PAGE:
Available in tins of 12 and 24.

 

Ten Top Tips - by Carole Gordon

  1. Make a colour chart of the entire colour range on pastel paper.
  2. Make a colour chart and add the white pencil to your colours to get a wider variety of tones.
  3. Try Tinted Charcoal on different surfaces, such as velour paper and watercolour paper, for variations in texture.
  4. Use coloured paper as an extra ‘colour’ in your work.
  5. To create a third colour, merge two colours together with a paper stump or your finger tip.
  6. When sharpening your Tinted Charcoal, take care to keep the pencil straight in the sharpener so as not to put pressure on the tip. This will stop the charcoal crumbling when it is sharpened
  7. Soft pencil strokes are ideal for animal fur
  8. To create highlights, use a craft knife to scrape back to the paper colour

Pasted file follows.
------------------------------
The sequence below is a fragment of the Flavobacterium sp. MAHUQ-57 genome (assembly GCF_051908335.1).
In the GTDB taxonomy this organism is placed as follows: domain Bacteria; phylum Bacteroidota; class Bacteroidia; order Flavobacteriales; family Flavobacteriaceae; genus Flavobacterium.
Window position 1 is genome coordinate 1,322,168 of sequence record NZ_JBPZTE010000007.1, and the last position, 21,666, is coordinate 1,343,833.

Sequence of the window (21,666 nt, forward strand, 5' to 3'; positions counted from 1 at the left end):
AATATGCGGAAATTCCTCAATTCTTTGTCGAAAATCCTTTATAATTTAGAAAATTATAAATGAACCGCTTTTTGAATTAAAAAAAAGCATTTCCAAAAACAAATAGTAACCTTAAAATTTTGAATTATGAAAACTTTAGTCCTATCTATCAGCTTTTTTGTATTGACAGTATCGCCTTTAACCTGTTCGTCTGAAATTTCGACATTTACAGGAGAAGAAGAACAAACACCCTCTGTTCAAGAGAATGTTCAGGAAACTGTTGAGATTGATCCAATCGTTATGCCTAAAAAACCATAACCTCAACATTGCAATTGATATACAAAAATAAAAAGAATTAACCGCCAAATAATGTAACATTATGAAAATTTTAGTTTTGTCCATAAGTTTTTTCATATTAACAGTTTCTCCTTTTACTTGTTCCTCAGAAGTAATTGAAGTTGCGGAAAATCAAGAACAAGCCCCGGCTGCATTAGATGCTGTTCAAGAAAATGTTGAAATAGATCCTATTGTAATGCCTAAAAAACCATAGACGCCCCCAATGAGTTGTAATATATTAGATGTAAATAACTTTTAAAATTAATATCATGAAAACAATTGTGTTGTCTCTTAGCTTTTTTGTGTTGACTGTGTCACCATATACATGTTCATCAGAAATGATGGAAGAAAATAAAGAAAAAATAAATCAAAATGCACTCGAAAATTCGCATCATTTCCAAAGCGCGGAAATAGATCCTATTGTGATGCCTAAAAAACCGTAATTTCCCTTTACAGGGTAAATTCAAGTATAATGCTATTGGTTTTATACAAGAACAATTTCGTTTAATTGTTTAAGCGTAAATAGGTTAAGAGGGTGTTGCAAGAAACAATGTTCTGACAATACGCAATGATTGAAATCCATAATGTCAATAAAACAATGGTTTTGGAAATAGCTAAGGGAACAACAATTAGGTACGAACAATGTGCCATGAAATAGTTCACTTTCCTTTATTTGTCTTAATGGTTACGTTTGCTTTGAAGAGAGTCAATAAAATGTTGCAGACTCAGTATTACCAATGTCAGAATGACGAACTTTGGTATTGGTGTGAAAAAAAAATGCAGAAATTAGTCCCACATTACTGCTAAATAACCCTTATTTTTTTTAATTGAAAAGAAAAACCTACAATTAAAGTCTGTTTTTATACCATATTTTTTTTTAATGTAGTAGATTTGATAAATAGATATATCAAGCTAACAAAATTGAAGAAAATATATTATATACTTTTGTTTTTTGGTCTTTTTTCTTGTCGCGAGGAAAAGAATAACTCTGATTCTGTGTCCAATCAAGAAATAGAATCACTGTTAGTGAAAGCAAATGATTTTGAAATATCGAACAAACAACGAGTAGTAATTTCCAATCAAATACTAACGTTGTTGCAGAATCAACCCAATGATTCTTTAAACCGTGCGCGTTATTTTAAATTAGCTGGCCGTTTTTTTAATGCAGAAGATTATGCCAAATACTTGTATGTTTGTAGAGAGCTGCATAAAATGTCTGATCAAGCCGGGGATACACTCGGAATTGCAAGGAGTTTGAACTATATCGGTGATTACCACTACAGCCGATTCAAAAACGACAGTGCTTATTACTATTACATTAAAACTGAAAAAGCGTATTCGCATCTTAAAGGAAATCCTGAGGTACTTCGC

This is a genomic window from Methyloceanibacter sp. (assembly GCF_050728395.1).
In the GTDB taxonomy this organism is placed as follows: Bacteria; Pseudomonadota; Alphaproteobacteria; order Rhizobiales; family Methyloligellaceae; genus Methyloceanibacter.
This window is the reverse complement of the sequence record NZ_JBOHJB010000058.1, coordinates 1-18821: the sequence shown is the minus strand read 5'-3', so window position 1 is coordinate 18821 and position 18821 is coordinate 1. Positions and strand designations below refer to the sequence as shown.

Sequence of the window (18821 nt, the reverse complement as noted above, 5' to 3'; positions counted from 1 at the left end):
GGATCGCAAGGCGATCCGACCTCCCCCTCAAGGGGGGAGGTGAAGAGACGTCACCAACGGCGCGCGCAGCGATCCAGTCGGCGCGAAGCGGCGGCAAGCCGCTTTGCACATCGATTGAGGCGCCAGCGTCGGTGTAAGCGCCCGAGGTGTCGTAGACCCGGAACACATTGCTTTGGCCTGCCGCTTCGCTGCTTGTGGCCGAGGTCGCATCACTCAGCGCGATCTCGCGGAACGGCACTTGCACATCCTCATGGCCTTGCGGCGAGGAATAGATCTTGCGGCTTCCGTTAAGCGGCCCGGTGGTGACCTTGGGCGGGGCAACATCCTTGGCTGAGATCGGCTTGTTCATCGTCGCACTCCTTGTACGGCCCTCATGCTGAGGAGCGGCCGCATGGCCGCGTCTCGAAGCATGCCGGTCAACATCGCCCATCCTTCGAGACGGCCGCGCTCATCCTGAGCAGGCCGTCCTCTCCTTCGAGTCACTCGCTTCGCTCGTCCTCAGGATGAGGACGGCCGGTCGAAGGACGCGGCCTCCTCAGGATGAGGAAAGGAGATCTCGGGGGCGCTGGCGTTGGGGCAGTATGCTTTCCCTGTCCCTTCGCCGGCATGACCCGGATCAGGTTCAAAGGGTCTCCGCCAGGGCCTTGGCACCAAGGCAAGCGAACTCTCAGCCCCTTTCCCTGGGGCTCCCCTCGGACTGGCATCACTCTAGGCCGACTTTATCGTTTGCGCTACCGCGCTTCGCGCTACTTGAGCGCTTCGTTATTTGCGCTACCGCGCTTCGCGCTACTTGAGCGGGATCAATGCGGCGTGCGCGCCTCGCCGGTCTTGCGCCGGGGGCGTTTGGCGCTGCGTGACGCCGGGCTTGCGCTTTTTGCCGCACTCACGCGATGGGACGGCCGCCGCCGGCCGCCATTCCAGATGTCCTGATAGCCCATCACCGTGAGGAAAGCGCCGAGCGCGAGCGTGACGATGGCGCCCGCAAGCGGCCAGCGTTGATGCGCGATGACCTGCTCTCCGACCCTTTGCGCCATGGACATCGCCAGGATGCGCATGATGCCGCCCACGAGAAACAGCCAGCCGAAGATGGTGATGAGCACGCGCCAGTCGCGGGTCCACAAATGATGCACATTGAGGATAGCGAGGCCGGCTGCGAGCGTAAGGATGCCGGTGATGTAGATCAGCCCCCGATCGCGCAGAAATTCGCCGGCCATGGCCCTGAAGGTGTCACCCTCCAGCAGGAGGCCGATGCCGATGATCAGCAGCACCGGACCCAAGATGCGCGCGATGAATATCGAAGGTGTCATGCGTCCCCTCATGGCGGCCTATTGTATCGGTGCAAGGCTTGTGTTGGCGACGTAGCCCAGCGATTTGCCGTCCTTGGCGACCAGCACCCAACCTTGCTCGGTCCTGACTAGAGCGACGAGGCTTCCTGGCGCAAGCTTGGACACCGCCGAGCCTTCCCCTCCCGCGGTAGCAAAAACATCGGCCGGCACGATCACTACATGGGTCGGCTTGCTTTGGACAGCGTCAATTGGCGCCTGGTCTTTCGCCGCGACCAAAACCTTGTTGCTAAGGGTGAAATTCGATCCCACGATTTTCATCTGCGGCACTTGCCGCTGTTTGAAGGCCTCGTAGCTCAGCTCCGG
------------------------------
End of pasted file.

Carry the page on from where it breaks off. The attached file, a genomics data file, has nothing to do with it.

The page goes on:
9. The white pencil is great for adding highlights to your drawing and lightening tones
  10. A kneadable eraser is a very useful tool. It can be used to lift charcoal off to create highlights and is invaluable for cleaning up smudges and unwanted marks.

 

Watch the Video

 

This video shows you a clip of professional artist Fiona Peart drawing a tree using Derwent Tinted Charcoal Pencils. During the clip Fiona shows various techniques including blending, flicking and rolling the pencil across the paper to create branches.

You can also download a project sheet where Fiona will guide you through creating a scene with the tinted charcoal pencils.